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Neuhoftraveler

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  1. Yes. That's why I said "Maybe even." And that's why it occurred to me that if the Major could get someone like her to contact Cunard and tell them, "This is really too much," they might actually do something. In the US, some of the (surviving) newspapers run a weekly consumer-oriented travel column, and people will sometimes bring their complaints to those columnists who then contact the travel supplier with a view to writing up how successfully they solved the problem. If one of the major UK dailies has such a column, it might be something for the Major to try.
  2. This is beyond absurd. Bank transfers cost money (at least in the US they do.) Are they authorizing you to deduct that cost? And why Is an additional amount requested? Changes in exchange rates? If so, I can't imagine why Cunard shouldn't be made to eat the difference. This would make a great article for a syndicated travel journalist. You might consider finding one that tends to side with consumers. That often gets vendors' attention. Maybe even the editor of Cruise Critic?
  3. For those keepiing score: Full refund finally credited to our cc account for 31 May Norway cruise. Booking cancelled by us on 3 April after getting assurances from Cunard on "hardship" grounds (planned TA travel to UK already cancelled by Cunard, plus a lockdown order here at home) that a full refund would be made (no FCC), and then cruise totally cancelled by Cunard a few days later. Elapsed time: 76 calendar days. Better late than never. This included return air fare booked through Cunard. Good luck to all still waiting.
  4. My understanding is that EU law continues to apply in the UK until 31 December 2020 (the "transition period"). Is that incorrect?
  5. For those keeping score and/or counting the days, today my US credit card issuer notified me that on June 6 my account was credited with a full refund on our cancelled May 13 TA. Both the cancellation and the refund request were on March 30, so the interval was 68 days. The booking was made through a US travel agent, who submitted the refund request on my behalf. Still waiting for the refund on our May 31 QV Norway cruise, which we cancelled April 3 on the basis of a promised full refund, in anticipation of Cunard eventually pulling the plug (as it did just a few days later).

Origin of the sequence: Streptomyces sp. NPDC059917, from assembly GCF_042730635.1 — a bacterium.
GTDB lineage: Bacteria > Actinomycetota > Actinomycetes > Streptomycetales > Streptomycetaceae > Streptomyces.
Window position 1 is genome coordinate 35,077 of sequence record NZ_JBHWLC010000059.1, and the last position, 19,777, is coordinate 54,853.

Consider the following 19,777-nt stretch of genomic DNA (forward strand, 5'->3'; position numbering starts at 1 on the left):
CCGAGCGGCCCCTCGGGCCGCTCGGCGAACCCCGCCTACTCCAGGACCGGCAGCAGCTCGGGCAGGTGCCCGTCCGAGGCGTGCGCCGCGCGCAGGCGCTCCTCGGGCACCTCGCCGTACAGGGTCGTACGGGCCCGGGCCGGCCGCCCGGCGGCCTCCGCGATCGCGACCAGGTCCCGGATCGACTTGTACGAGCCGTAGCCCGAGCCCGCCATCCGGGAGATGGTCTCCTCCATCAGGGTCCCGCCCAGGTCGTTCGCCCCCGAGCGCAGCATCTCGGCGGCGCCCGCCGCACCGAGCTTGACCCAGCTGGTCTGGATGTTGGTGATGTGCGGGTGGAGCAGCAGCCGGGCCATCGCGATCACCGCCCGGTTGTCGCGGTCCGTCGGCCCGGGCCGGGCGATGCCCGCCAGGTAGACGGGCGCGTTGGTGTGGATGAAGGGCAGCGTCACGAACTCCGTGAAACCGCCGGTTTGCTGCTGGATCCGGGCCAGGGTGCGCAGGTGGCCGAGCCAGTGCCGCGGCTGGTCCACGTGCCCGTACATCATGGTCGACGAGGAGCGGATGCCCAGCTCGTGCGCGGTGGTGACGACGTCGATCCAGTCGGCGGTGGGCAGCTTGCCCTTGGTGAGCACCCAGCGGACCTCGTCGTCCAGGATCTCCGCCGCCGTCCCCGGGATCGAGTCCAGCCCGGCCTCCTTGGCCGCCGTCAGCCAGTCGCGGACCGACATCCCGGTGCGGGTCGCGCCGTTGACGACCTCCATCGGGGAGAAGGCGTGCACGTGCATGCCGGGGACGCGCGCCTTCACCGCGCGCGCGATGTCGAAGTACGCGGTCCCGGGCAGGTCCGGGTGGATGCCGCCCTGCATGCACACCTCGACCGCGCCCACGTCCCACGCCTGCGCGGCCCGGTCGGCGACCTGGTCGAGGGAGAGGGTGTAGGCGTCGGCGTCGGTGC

6. My understanding is that those who cancelled because of the pandemic before Cunard pulled the plug are getting their deposits and any other payments refunded. I haven't been tabulating the posts here or on the predecessor thread, but has anyone cancelling since the official pandemic declaration been denied (I don't mean delayed) a full refund? At my request, my TA managed to get through to Cunard (US) today. She was told that the promised 60 days will be up to 90 days. For those keeping score, our sailings were to be May 13 and May 31. Cunard cancelled the first on March 30,
  7. Your trip insurance probably includes coverage for being "quarantined." You might talk to your insurance agent/issuer and ask whether being excluded from the country or port of departure would be a covered risk.
  8. If Cunard cancel the cruise, they have no legal basis for keeping your money. If all else fails (or maybe even if it doesn't) your credit card agreement probably obligates the card issuer to reverse the charge. The passage of time since you put down the deposit should not be an issue. Any time limit stated for disputing charges is meant for the typical case of a goods purchase for immediate delivery, not for something in the distant future. The only effect of the stated time limit is to require review and approval of your claim by a human being rather than automatic clearance by
  9. If it's any consolation, I assure you that you would not want to be in New York today.
  10. It seems to me that both of the points made above are correct -- paying current expenses out of current cash flow is the way business often if not usually or always is done, but that doesn't make it morally OK. If what Cunard was promising in return for the current cash flow was using future cash flow to pay future "investment profits" rather than future cruise operating expenses, it would be called a Ponzi scheme. As to trust accounts or escrow accounts, the only businesses I know of that use them (much less required by law to use them) to hold customer prepayments for future ser
  11. My understanding has been that Cunard do not actually ticket return flights until 45 days prior to cruise departure (if not flight departure). So I'm puzzled by the idea of air cancellation fees for return flights following an August 2020 cruise. FWIW, my own cancellation notification from Cunard for a late May cruise, which I cancelled more than 45 days prior to scheduled sailing (shortly before Cunard cancelled the cruise), shows no cancellation fees of any kind.
  12. On a different aspect than the most recent posts: Would someone kindly update me on the current UK rules and restrictions on US tourists entering the UK?
  13. Would you mind telling us the name of your insurance company? That might be helpful to others trying to get premiums refunded.
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